Chick Corea: Five Essential Albums


Chick Corea - photo by Frank Stewart for Jazz at Lincoln Center

News | Jun, 30th 2016

One of the most influential figures in jazz and one of the greatest living jazz pianists, Chick Corea is a chameleonic artist capable of leaping from hard bop to fusion, from flamenco-inspired improvisations to Mozart, and from standards to originals. Rarely standing still in his career, Corea has for decades also placed a premium on engaging audiences with accessible and enjoyable pieces of music.

In advance of his trio’s July 4 performance in Highland Park, IL, at the Ravinia Festival alongside the Jazz at Lincoln Center Orchestra, here are five essential albums from his discography, focusing on his projects as a leader (his incredible sideman appearances and his superb duo albums will have to wait for another post!).

Now He Sings, Now He Sobs (Blue Note, 1968)


In 1968, Corea was a noted sideman whose pianistic and compositional talents had graced the bands of Donald Byrd, Blue Mitchell, Hubert Laws, Herbie Mann, Sonny Stitt, and of course Miles Davis. Corea had only just begun to receive broader attention as a bandleader in his own right following his debut Tones for Joan’s Bones. However, that would change with the release of his now-classic trio recording Now He Sings, Now He Sobs.

Joined by bassist Miroslav Vitous and drummer Roy Haynes, Corea lays down a tour de force not only of his piano chops but of his thrilling compositional capabilities (indeed, the title track alone is worth the price of admission). Focusing entirely on his own works in the original release (the CD reissue's bonus tracks include a couple standards), Now He Sings, Now He Sobs made the declarative statement that Corea was a rising master of the keyboard.

Paris-Concert (ECM, 1972)


Chick Corea’s time with Miles Davis was relatively brief and, in hindsight, serves as a prelude to Corea’s powerful and influential work with his fusion ensemble Return to Forever. However, in 1970 and 1971—between those two chapters of his career—Corea led a remarkable ensemble dubbed Circle. The group was initially a trio of Corea with fellow Davis sideman Dave Holland and drummer Barry Altschul, though multi-reed iconoclast Anthony Braxton joined for several dates and sessions (including Paris-Concert). Inspired by some of Miles’s experimental leanings, Corea and Circle explored freer structures, extended techniques, and extended improvisations. For listeners accustomed to some of Corea’s more immediately accessible works, Circle can come as a bit of a surprise. However, Paris-Concert (a multi-disc capture of a live performance) showcases why this ensemble is worth your time. The classic Wayne Shorter composition “Nefertiti” is given a thrilling new reading, while the original compositions and duets the members prepared are extraordinary. Paris-Concert is an immersive introduction to Corea’s more experimental side.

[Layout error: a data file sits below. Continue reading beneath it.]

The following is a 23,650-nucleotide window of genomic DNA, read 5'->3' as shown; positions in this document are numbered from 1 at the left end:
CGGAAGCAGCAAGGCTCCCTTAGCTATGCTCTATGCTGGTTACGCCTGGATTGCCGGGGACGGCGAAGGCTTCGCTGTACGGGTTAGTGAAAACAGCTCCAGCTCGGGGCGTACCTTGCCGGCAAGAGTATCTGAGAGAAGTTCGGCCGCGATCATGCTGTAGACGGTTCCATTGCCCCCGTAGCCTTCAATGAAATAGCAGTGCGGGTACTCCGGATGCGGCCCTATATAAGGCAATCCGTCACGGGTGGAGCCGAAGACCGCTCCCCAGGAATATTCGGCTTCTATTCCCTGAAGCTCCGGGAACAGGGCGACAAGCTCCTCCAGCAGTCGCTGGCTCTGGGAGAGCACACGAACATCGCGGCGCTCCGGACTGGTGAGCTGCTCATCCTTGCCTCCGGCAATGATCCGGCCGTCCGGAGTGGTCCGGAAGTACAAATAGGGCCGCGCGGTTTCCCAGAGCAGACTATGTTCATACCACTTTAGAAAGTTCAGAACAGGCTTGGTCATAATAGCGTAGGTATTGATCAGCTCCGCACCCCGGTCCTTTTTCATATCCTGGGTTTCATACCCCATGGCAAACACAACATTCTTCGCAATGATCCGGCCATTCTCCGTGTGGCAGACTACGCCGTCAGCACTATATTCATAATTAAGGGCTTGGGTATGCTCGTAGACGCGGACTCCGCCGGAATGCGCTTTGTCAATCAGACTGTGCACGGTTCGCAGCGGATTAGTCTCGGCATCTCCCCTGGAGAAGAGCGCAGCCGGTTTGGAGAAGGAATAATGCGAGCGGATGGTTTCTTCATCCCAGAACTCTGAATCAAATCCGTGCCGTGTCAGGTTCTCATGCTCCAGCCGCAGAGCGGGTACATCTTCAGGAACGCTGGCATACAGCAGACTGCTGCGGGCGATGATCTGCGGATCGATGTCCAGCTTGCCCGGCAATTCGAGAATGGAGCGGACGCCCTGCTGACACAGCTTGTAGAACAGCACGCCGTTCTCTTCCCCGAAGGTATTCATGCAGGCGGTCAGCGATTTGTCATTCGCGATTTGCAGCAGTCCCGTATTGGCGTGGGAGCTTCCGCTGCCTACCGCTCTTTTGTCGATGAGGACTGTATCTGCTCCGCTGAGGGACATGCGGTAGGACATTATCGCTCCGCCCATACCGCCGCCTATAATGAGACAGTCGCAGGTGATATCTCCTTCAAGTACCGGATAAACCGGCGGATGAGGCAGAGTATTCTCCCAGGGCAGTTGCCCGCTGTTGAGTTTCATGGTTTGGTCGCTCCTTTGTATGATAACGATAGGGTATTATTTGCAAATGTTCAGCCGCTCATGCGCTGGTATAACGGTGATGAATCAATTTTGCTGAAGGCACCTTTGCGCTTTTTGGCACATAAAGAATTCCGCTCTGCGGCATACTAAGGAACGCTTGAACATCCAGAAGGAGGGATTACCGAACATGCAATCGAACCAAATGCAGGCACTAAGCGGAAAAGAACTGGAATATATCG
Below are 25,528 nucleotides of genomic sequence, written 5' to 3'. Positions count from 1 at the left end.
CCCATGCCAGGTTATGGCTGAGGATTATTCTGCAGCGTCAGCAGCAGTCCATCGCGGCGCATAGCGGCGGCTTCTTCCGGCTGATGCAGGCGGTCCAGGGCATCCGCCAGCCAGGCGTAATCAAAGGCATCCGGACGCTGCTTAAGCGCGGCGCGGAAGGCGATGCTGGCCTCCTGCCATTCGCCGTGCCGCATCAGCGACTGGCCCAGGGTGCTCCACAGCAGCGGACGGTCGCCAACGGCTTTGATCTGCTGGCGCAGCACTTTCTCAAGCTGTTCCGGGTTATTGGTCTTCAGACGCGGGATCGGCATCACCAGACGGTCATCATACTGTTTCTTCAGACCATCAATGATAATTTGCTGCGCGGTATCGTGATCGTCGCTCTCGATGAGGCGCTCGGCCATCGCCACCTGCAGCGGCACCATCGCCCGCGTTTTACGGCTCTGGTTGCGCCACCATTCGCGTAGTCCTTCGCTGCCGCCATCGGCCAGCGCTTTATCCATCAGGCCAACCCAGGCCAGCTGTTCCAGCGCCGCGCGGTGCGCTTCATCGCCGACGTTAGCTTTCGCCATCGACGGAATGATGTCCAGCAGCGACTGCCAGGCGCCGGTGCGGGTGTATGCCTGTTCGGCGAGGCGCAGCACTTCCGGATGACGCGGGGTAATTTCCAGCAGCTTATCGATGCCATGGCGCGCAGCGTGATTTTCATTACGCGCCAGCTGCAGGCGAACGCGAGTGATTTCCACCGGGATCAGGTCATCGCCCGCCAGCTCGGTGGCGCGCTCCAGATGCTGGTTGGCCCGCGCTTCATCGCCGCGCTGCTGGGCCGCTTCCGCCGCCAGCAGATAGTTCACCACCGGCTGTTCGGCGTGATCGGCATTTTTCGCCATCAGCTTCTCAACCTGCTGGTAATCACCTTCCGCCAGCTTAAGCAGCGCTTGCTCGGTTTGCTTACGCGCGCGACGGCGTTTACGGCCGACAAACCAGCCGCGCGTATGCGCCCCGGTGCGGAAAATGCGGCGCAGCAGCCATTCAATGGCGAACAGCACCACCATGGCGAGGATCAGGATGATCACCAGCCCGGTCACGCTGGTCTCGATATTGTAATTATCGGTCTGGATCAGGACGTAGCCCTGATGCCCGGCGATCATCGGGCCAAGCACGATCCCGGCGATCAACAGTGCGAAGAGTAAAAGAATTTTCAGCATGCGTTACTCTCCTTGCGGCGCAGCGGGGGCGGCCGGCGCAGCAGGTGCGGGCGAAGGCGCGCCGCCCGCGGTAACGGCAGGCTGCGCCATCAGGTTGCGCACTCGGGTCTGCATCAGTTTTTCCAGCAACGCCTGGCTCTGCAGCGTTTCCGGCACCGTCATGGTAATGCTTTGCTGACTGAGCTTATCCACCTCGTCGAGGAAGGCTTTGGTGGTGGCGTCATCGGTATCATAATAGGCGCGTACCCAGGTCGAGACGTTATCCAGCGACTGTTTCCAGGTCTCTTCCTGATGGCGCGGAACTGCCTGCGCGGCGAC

Light as a Feather (Polydor, 1973)


Corea’s famed Return to Forever ensemble is something of a polymorph, and its tenure in the 1970s saw significant changes in personnel and also ensemble sound (compare its self-titled release with Romantic Warrior). Indeed, in its earliest incarnations, Return to Forever was a more acoustic quartet or quintet, with Corea joined by bass virtuoso Stanley Clarke, percussionist Airto Moreira, reedist Joe Farrell, and vocalist Flora Purim. Light as a Feather showcases that line-up at its best and features many of Corea’s greatest compositions, including “Captain Marvel,” the now-classic “Spain,” “500 Miles High,” and the title track. Deftly weaving together many musical influences into a highly personal and immediately recognizable fusion, Corea offers some of his most inspired work on this exceptional album.

corea.concerto (Sony, 1999)


Chick Corea had always shown an interest in classical music and notably brought it to the forefront with The Mozart Sessions, a collaborative album with Bobby McFerrin and the St. Paul Chamber Orchestra. However, at the end of the 1990s, Corea, joined by members of his ensemble Origin, teamed up with the London Philharmonic Orchestra for a three-movement re-orchestration of the classic “Spain” as well as the unveiling of Corea’s “Piano Concerto No. 1.” Even with the many versions of “Spain” that we’ve heard over the years, the orchestration featured on corea.concerto stands out with its expanded tonal palette, remarkable added melodies, and incredible fusion of musical worlds.

Trilogy (Concord, 2013)


Joined by bassist Christian McBride and drummer Brian Blade (with whom he’ll be performing at the Ravinia Festival), Corea makes the most of this supergroup on an expansive three-disc live album. Offering a massive overview of his career through sometimes subtle, sometimes breathtaking readings of his original works, standards, and even classical works, Trilogy comes across almost like a dizzying musical autobiography. Particular highlights include “Piano Sonata: The Moon,” “Blue Monk,” and “Spain.”


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